The weight of expectation is generally perceived to be a bad thing.
It implies a negative form of pressure to succeed that acts to impair performance rather than improve it.
The weight of expectation is something you suffer rather than benefit from – just ask successive England managers.
But when it comes to the seeding of content, and to the in vogue concept of earned media, the weight of expectation can be a powerful positive force.
Weight can be a load, a burden, something you carry.
But weight is also a measure of force, it gives you momentum.
As in “so and so’s opinion carries a lot of weight”.
Weight can work for you rather than against you.
I see dozens, hundreds of links rolling down the columns of my Tweetdeck dashboard every day. By definition they’re from trusted sources. Unfortunately work dictates that I don’t have time to view most of them.
But there are some tweets/links that you drop everything for.
At the mere mention of Uniqlo, I’ll find time that I don’t really have to take a closer look.
(I’d have included more links but Uniqlo have a habit of taking old content down, which I choose to interpret as a sign of confidence that what they’re going to do next will be even better. The brand doesn’t rest on its laurels.)
Uniqlo is the first name I mention when people challenge me for examples of brands that have been built through digital means.
Uniqlo has built up a positive weight of expectation.
A weight of anticipation even.
Its brand stands for style and a whole load of other fashion-related things.
But it also stands for great content.
And that aspect of its reputation is a powerful seeding asset.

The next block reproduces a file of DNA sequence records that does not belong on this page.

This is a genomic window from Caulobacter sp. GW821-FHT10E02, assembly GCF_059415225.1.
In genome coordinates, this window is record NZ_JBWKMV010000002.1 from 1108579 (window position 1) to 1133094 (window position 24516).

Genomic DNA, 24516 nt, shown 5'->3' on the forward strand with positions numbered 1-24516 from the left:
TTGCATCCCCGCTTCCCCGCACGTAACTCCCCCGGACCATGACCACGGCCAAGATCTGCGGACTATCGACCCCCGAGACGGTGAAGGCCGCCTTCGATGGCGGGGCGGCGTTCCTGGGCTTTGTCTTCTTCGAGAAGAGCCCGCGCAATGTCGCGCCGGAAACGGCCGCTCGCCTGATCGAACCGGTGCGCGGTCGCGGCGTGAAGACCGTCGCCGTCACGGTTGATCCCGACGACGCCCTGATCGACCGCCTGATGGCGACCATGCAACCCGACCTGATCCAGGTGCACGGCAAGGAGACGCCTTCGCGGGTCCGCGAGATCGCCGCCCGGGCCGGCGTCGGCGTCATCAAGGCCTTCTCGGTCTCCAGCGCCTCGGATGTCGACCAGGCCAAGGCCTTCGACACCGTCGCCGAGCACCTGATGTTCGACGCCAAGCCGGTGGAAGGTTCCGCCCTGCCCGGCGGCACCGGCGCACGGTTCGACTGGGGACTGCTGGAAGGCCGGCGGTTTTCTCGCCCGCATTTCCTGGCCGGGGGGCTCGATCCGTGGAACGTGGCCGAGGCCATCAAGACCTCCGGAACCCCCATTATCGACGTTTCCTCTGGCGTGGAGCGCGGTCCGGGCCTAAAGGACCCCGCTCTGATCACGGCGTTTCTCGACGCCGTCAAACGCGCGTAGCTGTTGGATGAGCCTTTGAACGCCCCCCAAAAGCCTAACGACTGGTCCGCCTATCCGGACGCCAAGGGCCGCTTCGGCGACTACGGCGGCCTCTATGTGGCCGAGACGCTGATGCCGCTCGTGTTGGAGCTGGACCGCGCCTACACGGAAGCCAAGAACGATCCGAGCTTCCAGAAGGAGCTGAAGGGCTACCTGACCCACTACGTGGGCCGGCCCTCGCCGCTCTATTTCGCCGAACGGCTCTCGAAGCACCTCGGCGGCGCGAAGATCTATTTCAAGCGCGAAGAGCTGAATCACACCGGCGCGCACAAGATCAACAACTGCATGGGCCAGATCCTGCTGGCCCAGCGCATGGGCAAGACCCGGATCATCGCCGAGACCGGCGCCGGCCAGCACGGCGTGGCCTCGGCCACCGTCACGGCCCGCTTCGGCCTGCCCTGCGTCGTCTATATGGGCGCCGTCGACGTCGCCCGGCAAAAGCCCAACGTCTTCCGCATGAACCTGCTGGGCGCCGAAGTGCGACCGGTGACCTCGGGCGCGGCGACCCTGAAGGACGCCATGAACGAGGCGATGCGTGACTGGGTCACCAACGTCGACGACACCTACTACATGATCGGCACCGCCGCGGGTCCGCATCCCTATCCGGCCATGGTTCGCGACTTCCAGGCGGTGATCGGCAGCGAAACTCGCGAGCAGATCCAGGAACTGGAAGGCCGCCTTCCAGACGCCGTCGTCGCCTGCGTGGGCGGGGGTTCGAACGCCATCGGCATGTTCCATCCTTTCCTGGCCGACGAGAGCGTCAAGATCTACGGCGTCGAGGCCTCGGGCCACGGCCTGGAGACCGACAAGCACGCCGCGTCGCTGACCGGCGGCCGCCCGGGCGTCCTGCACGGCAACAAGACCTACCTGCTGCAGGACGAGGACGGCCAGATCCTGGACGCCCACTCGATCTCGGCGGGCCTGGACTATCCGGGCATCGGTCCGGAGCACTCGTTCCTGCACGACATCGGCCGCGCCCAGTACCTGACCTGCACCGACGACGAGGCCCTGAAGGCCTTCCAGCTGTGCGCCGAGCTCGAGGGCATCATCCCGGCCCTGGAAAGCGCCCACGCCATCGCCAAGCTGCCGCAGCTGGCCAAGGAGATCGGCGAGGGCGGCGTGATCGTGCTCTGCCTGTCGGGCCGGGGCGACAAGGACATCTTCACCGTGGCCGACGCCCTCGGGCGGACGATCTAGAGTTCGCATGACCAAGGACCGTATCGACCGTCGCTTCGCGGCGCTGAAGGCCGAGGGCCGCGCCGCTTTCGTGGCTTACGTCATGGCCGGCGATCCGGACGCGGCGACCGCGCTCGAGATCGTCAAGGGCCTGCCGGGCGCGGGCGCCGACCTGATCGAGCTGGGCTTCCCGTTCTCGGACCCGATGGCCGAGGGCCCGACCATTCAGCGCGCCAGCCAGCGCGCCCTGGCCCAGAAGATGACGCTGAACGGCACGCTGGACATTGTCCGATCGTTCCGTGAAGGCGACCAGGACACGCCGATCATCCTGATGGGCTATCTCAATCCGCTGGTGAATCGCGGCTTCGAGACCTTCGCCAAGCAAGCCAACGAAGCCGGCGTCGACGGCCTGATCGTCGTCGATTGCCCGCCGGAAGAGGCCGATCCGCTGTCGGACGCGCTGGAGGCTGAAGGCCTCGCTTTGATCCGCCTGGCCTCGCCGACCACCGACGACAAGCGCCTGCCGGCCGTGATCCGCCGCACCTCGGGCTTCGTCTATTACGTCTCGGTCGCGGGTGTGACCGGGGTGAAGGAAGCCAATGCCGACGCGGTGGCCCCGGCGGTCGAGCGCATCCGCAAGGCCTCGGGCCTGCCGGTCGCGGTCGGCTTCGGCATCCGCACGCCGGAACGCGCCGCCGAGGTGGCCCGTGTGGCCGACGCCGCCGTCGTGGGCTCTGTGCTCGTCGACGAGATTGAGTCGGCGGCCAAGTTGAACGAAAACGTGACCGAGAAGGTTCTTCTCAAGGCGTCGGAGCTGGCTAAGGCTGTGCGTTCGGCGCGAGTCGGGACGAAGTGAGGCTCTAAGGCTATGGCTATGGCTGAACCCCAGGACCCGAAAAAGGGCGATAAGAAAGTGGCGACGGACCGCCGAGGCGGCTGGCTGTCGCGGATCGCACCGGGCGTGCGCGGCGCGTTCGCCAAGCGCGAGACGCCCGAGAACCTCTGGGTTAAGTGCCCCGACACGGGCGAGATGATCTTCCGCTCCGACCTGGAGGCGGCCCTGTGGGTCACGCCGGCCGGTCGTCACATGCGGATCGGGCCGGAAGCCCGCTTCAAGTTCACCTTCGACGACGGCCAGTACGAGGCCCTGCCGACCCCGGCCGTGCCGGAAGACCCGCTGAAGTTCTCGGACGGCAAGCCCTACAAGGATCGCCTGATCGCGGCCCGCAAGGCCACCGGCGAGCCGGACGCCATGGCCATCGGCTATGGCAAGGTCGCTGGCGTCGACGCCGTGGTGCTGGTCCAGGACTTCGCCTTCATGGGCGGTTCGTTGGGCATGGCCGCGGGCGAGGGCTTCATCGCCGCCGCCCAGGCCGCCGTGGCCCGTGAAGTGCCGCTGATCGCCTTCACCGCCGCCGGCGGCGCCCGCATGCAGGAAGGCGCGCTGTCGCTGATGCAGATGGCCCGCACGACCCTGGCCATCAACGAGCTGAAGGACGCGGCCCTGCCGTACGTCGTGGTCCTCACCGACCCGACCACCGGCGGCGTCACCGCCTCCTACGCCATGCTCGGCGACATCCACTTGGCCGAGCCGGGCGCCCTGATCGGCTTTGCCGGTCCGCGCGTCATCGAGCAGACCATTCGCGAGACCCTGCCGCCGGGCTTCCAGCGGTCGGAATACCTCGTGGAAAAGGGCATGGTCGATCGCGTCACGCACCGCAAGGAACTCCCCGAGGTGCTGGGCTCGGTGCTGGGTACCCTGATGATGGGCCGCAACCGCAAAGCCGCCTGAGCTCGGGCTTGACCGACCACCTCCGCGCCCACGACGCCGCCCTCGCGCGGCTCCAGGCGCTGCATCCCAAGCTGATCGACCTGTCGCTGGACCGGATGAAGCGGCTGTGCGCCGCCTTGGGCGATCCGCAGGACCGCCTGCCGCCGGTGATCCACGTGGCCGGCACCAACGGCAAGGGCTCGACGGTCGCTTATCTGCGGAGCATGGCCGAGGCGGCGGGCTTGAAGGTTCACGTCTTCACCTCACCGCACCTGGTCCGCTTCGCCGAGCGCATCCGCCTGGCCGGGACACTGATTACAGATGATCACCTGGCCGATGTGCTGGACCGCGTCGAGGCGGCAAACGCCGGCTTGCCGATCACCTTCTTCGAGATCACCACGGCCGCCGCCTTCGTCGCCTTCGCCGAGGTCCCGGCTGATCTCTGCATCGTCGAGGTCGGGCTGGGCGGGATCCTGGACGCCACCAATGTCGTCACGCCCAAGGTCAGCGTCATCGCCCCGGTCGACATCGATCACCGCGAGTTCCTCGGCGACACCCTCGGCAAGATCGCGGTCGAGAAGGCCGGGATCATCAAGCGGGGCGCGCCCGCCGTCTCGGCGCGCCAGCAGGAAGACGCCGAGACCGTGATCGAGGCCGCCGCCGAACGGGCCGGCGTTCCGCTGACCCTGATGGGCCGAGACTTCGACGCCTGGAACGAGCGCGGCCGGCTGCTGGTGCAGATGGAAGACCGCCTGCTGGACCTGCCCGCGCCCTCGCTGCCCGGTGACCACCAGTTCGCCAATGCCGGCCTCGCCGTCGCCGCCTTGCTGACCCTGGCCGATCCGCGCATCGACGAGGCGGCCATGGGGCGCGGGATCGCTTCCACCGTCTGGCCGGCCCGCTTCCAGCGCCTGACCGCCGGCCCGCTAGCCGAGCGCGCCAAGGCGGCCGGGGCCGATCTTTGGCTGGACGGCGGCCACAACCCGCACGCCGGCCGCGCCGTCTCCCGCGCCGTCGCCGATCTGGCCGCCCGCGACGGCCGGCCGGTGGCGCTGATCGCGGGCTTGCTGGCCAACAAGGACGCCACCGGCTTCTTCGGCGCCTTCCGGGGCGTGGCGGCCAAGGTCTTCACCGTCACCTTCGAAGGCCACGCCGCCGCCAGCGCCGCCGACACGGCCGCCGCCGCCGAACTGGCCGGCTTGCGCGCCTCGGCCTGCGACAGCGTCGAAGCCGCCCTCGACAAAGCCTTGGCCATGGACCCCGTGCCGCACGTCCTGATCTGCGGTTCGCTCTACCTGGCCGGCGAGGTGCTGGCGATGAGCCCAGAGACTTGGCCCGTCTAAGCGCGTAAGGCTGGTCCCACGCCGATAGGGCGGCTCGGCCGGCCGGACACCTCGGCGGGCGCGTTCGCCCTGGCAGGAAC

I’m not the only one who drops everything to have a closer look at new stuff from Uniqlo.
Hundreds of thousands of people all over the world do the same.
And then they pass the link on.
To hundreds of thousands of other people.
Uniqlo case study result figures tend to be of the seven figure variety.
Seeding strategy conversations can be awkward.
The same kind of wishful thinking that has clients and agencies describing content as “viral” before it has been published feeds a desire, in fact an expectation, of maximum reach at minimum (ideally zero) cost.
Seeding conversations can be awkward when you point out that you can’t suddenly “use Twitter” or “use Facebook” if you haven’t previously put in the hard yards and man hours to “earn” a “medium”.
(The “earned” bit of “earned media” is quite important).
Seeding conversations can be awkward when it becomes apparent that a few thousand poorly engaged email records resulting from a couple of promotion mechanics are the full extent of a client’s owned media seeding assets.
A reputation for producing great content can go a long way to making those conversations less awkward.
If you continually publish at the far right of the bell curve, you’ll be less reliant on those dodgy email records.
When you have the weight of expectation on your side you have more right than most brands to use words like “viral” in planning meetings.
The weight of expectation acts to turbo-charge every other aspect of your seeding activity.
The weight of expectation can be a good thing.